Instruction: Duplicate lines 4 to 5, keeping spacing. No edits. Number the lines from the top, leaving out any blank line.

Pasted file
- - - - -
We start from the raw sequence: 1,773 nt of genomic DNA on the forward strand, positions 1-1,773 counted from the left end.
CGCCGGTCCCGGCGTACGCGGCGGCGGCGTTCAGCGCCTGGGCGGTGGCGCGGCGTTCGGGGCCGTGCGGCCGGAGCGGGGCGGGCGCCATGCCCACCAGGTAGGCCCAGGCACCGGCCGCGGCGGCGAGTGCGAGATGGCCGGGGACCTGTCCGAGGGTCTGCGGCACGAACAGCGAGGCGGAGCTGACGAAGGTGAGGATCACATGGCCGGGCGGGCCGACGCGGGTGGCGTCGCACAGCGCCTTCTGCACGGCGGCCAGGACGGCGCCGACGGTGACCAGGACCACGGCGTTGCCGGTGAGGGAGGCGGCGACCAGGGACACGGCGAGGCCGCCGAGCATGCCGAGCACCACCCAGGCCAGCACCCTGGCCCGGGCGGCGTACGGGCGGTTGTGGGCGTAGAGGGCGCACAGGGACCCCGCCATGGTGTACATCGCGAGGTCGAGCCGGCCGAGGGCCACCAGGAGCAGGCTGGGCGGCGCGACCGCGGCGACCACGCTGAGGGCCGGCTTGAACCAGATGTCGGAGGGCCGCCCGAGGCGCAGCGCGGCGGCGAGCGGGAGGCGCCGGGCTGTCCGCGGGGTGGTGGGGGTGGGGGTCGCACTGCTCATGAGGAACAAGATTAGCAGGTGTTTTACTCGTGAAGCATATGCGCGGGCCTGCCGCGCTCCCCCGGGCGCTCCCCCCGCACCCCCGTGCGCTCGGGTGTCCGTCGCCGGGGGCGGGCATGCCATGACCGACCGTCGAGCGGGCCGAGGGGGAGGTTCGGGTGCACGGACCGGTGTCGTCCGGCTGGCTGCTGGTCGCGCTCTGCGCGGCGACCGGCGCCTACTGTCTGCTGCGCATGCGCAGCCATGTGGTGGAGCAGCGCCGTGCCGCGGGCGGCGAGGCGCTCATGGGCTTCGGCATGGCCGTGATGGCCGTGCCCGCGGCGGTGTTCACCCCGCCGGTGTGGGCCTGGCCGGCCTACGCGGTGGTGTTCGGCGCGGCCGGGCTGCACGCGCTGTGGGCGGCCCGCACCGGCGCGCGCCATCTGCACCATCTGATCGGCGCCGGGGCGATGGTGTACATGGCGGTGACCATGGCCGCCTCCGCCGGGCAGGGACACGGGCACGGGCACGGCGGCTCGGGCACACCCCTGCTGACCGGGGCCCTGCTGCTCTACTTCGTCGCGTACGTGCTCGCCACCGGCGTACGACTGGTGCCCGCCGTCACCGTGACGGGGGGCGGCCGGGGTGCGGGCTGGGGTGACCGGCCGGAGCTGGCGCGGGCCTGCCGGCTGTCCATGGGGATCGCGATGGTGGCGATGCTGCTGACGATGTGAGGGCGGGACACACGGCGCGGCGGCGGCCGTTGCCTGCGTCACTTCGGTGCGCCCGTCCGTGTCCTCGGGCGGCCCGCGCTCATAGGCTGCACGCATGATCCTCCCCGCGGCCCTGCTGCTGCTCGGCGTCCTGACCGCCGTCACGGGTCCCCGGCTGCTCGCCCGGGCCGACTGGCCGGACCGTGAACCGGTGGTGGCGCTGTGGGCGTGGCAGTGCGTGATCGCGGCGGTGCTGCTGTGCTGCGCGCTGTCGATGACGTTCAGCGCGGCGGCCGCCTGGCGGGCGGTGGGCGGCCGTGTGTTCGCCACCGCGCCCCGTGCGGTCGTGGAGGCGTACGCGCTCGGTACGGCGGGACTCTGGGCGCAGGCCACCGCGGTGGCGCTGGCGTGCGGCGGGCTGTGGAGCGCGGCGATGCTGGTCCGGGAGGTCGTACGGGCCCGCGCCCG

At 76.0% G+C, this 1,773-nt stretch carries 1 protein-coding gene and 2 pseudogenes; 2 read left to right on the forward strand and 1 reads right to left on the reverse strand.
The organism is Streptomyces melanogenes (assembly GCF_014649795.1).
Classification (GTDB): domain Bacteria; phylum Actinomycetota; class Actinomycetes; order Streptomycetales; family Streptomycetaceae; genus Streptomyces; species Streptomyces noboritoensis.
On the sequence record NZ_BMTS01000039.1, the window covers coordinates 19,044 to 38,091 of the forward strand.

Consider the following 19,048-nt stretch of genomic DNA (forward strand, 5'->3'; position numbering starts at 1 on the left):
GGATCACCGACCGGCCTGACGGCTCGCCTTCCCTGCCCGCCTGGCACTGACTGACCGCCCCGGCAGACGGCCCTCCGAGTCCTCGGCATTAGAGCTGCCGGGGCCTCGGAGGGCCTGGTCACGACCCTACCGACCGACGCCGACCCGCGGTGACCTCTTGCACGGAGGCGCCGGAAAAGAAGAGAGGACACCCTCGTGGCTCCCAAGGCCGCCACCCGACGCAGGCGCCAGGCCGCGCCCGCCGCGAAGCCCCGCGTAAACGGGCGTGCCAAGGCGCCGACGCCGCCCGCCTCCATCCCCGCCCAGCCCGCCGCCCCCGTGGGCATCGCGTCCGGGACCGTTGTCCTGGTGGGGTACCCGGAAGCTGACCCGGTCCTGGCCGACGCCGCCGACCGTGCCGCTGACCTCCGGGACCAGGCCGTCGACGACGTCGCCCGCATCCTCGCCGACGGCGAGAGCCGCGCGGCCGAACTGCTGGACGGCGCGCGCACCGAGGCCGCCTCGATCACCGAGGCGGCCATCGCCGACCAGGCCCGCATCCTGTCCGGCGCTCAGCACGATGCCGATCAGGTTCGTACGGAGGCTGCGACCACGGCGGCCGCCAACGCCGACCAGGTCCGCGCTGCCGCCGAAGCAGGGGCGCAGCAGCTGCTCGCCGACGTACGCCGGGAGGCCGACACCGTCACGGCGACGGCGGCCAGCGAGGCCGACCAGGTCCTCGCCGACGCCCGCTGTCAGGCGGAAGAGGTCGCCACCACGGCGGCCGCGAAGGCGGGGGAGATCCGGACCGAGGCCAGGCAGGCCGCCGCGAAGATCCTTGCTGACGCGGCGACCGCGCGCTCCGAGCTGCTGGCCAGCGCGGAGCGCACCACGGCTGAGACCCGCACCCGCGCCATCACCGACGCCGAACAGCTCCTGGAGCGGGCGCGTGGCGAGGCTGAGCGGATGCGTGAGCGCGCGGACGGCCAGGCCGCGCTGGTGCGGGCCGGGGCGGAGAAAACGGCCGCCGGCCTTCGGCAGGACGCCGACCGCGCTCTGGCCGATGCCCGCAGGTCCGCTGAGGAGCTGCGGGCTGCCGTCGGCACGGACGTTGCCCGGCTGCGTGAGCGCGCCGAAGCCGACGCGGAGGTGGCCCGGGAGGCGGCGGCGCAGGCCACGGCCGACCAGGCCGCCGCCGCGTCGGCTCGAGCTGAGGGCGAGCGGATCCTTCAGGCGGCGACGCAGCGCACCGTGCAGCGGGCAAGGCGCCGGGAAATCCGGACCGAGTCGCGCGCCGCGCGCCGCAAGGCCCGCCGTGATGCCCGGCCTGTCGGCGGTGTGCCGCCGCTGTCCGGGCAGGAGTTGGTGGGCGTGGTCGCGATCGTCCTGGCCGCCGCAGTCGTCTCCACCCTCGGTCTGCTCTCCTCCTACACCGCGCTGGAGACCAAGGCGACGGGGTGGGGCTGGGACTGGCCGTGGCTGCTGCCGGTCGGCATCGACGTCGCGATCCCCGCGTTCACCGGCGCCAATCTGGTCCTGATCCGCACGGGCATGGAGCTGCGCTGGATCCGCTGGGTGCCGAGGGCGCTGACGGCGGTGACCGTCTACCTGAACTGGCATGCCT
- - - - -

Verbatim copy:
The organism is Streptomyces melanogenes (assembly GCF_014649795.1).
Classification (GTDB): domain Bacteria; phylum Actinomycetota; class Actinomycetes; order Streptomycetales; family Streptomycetaceae; genus Streptomyces; species Streptomyces noboritoensis.